Lasers in Chemical Analysis

  • Gary M. Hieftje
  • John C. Travis
  • Fred E. Lytle

Part of the Contemporary Instrumentation and Analysis book series (CIA)

Table of contents

  1. Front Matter
    Pages i-xiii
  2. Lasers and Laser Optics

    1. Front Matter
      Pages 1-1
    2. Fred E. Lytle
      Pages 3-39
    3. M. J. Wirth
      Pages 41-57
    4. Joel M. Harris
      Pages 59-76
    5. John C. Wright
      Pages 77-90
  3. Methods Based on Absorption of Laser Radiation

    1. Front Matter
      Pages 91-91
    2. John C. Travis, James R. DeVoe
      Pages 93-124
    3. D. A. Lichtin, L. Zandee, R. B. Bernstein
      Pages 125-141
    4. Robert L. Swofford
      Pages 143-156
  4. Methods Based on Laser-Induced Fluorescence

    1. Front Matter
      Pages 157-157
    2. Stephan J. Weeks, James D. Winefordner
      Pages 159-183
    3. John C. Wright
      Pages 185-200
    4. E. L. Wehry, Randy R. Gore, Richard B. Dickinson Jr.
      Pages 201-224
    5. Norman Strojny, J. Arthur F. deSilva
      Pages 225-236
    6. Johnie C. Brown, John M. Hayes, Jonathan A. Warren, Gerald J. Small
      Pages 237-261
  5. Lasers in Analytical Instrumentation

    1. Front Matter
      Pages 271-271
    2. Edward S. Yeung
      Pages 273-290
    3. A. L. Cummings, H. P. Layer, R. J. Hocken
      Pages 291-302
  6. Back Matter
    Pages 303-310

About this book


Lasers are relatively recent additions to the analytical scientist's arsenal. Because of this, many analysts-whether their concern is research or some range of applications-are in need of a tutorial introduction not only to the principles of lasers, their optics, and radiation, but also to their already diverse and burgeoning applications. The artic1es presented in this volume, carefully enhanced and edited from lectures prepared for the ACS Division of Analytical Chemistry 1979 Summer Symposium, are designed to provide just such a broad introduction to the subject. Thus, in addition to several excellent chapters on laser fundamentals, there are many practically oriented artic1es dealing with laser analytical methodology, inc1uding techniques based on the absorption oflaser radiation, on laser-induced fluorescence, and on some of the uses of lasers in chemical instru­ mentation. The first of these sections is pivotal and reflects in part our philosophy in organizing this collection. The authors of the initial chapters were invited not only because of their expertise in the field of lasers and analytical chemistry, but also because their didactic approach to writing and their c1arity of presentation were well known to us. It is our hope that individual readers with little knowledge of lasers will gain from these introductory chapters sufficient information to render the later, more detailed artic1es both useful and meaningful.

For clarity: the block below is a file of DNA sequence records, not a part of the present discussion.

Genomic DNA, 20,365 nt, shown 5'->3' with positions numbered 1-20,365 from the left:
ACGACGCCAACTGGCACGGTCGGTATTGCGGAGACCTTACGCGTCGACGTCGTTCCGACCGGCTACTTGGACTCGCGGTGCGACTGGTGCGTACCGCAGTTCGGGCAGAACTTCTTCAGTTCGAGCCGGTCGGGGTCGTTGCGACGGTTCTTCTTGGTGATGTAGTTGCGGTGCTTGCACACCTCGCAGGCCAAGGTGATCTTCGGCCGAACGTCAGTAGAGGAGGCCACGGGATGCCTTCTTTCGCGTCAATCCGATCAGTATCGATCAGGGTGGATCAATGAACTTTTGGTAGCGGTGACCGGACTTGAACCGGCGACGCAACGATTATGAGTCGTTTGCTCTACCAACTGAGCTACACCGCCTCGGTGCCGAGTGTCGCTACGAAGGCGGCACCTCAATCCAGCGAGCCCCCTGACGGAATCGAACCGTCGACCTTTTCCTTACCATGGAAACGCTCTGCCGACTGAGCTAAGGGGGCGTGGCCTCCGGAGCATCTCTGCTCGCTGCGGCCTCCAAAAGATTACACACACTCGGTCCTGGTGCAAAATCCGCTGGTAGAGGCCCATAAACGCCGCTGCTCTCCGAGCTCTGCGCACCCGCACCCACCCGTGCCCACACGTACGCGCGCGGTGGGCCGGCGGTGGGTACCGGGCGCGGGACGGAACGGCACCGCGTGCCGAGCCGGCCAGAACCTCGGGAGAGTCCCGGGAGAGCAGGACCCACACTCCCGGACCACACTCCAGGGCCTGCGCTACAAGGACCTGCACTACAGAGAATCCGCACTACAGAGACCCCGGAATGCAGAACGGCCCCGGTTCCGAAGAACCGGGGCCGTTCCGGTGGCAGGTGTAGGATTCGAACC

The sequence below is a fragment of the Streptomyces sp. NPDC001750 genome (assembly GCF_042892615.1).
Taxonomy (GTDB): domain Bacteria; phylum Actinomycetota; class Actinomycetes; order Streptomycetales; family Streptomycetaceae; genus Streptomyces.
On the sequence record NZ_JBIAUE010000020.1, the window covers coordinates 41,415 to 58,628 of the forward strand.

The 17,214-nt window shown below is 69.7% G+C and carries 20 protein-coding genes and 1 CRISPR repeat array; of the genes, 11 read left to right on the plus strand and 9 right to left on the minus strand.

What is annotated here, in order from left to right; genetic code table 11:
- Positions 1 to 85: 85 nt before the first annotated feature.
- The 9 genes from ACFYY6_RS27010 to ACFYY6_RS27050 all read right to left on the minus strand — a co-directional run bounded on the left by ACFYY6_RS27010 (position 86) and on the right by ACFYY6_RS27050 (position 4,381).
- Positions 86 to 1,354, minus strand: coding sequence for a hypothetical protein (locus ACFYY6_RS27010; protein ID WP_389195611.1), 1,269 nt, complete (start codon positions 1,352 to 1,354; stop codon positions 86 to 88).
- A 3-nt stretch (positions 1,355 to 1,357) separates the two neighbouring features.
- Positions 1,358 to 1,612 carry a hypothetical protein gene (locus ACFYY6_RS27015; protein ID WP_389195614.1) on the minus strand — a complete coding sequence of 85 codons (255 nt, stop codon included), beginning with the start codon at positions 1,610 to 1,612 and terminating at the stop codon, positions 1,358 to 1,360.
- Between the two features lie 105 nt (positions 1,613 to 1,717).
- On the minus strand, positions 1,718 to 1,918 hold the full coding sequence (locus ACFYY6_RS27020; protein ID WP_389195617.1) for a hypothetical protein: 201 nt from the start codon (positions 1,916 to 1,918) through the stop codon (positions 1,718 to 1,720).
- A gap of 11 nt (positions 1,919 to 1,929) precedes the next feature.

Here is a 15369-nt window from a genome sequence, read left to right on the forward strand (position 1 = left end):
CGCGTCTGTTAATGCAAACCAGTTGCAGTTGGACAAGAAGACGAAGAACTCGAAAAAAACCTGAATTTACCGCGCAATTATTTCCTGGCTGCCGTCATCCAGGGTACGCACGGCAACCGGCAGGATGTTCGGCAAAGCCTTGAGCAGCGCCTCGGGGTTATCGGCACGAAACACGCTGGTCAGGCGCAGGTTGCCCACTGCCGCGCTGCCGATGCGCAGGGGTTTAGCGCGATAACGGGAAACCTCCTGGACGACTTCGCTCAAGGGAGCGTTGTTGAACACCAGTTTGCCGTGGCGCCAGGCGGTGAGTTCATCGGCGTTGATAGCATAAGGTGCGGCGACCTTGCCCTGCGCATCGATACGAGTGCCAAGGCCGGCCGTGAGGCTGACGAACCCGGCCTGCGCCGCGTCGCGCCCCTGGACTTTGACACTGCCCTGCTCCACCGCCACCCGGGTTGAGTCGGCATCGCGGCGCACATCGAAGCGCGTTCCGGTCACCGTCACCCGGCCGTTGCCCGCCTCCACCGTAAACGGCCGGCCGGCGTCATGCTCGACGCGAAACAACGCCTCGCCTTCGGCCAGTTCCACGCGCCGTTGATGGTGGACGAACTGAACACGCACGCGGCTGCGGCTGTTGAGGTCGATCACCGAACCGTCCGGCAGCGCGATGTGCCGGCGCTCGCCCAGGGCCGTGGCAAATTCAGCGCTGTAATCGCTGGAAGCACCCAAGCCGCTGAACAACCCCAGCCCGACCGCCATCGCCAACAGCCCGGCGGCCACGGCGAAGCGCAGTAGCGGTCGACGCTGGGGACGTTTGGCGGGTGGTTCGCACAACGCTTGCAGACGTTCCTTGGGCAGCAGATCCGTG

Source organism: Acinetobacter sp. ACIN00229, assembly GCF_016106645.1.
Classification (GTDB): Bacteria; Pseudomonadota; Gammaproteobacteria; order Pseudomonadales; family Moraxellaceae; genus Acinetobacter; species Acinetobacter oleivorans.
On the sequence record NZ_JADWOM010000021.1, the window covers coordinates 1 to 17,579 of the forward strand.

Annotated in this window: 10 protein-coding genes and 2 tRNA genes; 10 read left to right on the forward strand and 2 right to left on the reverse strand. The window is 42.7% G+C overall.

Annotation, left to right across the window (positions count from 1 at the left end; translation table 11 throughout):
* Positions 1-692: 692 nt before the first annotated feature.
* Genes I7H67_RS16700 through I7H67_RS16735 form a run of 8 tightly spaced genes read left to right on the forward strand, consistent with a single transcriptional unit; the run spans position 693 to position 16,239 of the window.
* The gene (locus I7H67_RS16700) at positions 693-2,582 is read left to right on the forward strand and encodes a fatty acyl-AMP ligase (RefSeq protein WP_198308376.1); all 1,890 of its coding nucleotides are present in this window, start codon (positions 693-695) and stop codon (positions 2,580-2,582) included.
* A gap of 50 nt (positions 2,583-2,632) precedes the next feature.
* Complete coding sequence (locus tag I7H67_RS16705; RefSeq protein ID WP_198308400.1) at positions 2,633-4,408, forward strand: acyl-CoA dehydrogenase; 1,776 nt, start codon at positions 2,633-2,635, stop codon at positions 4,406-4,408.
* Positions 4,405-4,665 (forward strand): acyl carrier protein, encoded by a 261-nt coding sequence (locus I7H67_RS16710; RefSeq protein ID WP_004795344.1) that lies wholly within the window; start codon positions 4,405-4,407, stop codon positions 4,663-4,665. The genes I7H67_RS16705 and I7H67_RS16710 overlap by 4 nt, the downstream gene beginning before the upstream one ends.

analytical chemistry chemical analysis chromatography laser spectroscopy

Editors and affiliations

  • Gary M. Hieftje
    • 1
  • John C. Travis
    • 2
  • Fred E. Lytle
    • 3
  1. 1.Indiana UniversityBloomingtonUSA
  2. 2.National Bureau of StandardsGaithersburgUSA
  3. 3.Purdue UniversityWest LafayetteUSA

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